4 comments:

  1. Yeah, I'm with you on this one. A surprisingly enjoyable late entry in the franchise and I loved the humour that was in there. Everyone was pissed off by the lack of actual NYC shots but there were a few in there and the rest is all just fun fun fun.

    ReplyDelete
  2. Yeah, I was the same way for years, until I watched Hedden's commentary on the document of his sequel in the paramount "From Crytal Lake to Manhattan" Friday set (God, I wished I owned this!), and then I had a better understanding of why more wasn't shot there in NYC. It really could have been epic.

    ReplyDelete
  3. I don't care what anyone says, this is absolutely one of the better ones in this series. I think diehard Friday fans were mostly pissed that it's not set in the woods / a campground. I liked the change of location, the humor and the fact the direction and camerawork are both much more imaginative than most of the others. Some of the scene transitions (like the camera bobbing underwater in Manhattan to emerge in Crystal Lake and going from the boiler room where the girl is killed to above deck to the scream echoing through the pipe) are also surprisingly clever.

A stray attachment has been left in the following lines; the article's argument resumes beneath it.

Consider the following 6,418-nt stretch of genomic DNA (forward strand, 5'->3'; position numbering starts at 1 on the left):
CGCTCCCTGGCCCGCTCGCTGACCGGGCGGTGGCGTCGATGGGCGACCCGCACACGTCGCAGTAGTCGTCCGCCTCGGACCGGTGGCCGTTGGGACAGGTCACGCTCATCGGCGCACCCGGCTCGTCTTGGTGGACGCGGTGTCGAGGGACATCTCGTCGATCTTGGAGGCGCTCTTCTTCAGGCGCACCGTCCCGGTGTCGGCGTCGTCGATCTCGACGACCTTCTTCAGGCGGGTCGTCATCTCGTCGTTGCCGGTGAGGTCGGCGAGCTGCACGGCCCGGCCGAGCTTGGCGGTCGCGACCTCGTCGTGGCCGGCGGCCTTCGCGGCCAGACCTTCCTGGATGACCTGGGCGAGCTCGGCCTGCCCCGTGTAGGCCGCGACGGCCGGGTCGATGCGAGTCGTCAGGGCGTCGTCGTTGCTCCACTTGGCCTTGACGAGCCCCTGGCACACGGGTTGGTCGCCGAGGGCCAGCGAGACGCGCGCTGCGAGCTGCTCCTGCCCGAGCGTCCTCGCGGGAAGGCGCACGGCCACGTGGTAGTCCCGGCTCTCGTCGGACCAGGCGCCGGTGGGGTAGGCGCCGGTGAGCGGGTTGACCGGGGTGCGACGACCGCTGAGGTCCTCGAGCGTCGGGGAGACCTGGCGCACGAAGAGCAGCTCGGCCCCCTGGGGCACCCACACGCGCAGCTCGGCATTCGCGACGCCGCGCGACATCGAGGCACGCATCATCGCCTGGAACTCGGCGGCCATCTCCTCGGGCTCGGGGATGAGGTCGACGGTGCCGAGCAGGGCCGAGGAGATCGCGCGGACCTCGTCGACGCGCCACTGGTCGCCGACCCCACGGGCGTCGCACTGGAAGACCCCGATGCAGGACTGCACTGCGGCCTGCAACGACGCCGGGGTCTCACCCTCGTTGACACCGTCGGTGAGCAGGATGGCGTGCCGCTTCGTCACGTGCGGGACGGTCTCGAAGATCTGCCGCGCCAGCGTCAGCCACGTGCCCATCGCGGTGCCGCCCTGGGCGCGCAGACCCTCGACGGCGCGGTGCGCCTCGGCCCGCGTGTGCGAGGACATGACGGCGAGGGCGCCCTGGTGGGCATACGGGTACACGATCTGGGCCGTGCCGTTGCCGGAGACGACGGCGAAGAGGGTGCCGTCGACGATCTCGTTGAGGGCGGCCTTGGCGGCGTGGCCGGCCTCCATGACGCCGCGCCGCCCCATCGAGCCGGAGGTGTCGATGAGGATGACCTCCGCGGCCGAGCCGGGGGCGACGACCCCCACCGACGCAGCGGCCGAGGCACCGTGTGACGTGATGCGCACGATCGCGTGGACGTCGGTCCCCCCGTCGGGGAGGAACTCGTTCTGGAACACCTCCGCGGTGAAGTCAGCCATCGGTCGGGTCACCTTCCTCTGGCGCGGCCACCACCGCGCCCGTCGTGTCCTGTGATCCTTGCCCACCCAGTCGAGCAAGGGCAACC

ReplyDelete
  4. I think because Hedden was so thrilled to get the gig and has such an energy while directing the film, it translates well. I just really found myself very entertained.

    ReplyDelete

Battlestar Galactica - And So It Begins

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Psycho '60

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Kife

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Meg

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The Church 1989

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You are one of us now. The Queen of the Night will bear you up on her black wings

The Unknown 1927

No....not sick. But I have lost some flesh.

Alonzo, the Armless.

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Glen: We'd like to speak to the Townsends, please.

The Butler: They are not available till after sunset.

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Mad Love 1935

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Lavin - Waxworks Proprietor: Gala - who? Not wanting a statue of him, are you?